* I mentioned width before, and how pleased I was to see the fullbacks getting forward. Let's adjust that statement to read "fullback getting forward", because while Cherundolo was a constant threat bombing forward on the right, Pearce was doing very little raiding on the left. His touches always seemed to be slow and negative. Combine that with DMB's lack of sharpness, and the left never really seemed to create the danger that the right did. I wonder too if the tactic of having the wide mids pinch in while the fullbacks ran wide of them was dictated by T&T's dropping off of the men on the ball or was a continuation of the standard US pattern that seems to eschew midfield width for numbers in the middle and short passing sequences that often fizzle out. As it was, Bradley in particular was doing a good job of picking out players in the wide areas with lofted, middle-distance balls.
* A few more words about Junior. I said that Bradley's switching fields with middle-distance passing was quite good. And I'll give him credit for the opener as well (good thing he got a foot on that though, because if it gets through to Chinger, I think the big Hawaiian might have been flagged for offside). But when teams press and close him down quickly, I think his patience on the ball becomes a liability. He doesn't play quick enough, and either losses the passing angle, the ball, or both. I'm reminded particularly of the occasion when he was closed down by two T&T players in the defensive third and managed to cough up the ball leading to a squandered chance for the opposition. I wonder if that's symptomatic of playing in a more advanced midfield position at the club level? Whatever the case, here's hoping that stepping up a level from Eredivisie to Bundesliga speeds up his touch and his game.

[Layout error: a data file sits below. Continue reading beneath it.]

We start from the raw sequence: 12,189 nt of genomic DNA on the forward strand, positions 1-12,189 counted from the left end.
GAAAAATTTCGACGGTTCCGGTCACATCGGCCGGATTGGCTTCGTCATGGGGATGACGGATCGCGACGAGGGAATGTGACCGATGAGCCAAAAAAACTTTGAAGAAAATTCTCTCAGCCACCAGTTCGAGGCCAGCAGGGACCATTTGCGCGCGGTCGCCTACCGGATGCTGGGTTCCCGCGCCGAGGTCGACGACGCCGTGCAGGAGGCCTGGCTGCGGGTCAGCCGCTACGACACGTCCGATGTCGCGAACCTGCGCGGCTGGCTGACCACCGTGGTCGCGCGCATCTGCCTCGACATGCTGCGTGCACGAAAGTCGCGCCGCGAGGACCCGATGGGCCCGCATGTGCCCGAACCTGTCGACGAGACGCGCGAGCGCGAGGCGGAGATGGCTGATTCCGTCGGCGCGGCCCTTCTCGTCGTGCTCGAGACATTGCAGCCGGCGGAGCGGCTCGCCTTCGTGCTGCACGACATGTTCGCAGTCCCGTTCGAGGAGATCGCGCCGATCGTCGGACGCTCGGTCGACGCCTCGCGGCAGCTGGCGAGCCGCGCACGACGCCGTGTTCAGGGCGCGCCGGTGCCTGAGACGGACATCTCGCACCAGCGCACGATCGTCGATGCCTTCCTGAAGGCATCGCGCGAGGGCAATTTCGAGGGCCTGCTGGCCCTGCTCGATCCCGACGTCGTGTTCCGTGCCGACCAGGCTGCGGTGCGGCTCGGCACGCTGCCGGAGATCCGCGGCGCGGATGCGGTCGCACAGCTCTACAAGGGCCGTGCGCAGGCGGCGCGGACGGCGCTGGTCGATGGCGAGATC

* And we'll close with a nod to Brian Ching, who I thought had a good game and deserved his goal for all of the quality hold-up play and defensive work he put in. That said, I'm still not sold on him as the long-term solution at forward. When we need to play with a target, I'm sold. He can win balls in the air, absorb punishment, and has a decent touch and range of passing to boot--a deadly combination on the counter. Where I find limitations are in his speed, movement off the ball, and finishing. If only he was a little bit quicker and could burst through gaps in the back line or pull open seams for others! If only he was more lethal with the ball in finishing positions (wide open headers into empty nets don't count)! The system that we're playing would seem to demand a forward that is mobile, lethal, and can play with his back to goal. Not a package that presents itself every day, even in countries with vastly more talent to choose from.
So, that's about it for my first impressions. I've yet to have a look around the wide world of the futblogosphere to find out what others are saying, and I look forward to hearing some opinions from you, dear readers, in the comments below. Overall, we can't be in a better situation for qualifying than we are now, but then, I don't think that anybody expected us to struggle with this group. The worry is that, while we can handle what's set before us now, will we be able to step up our play in the Hex, and thinking a bit further ahead, the Confederations Cup and the ultimate goal, World Cup 2010? Bob now has a bit of freedom, given these early results, to tinker with players and formations in an attempt to settle on the best path to glory. Will he use that freedom effectively?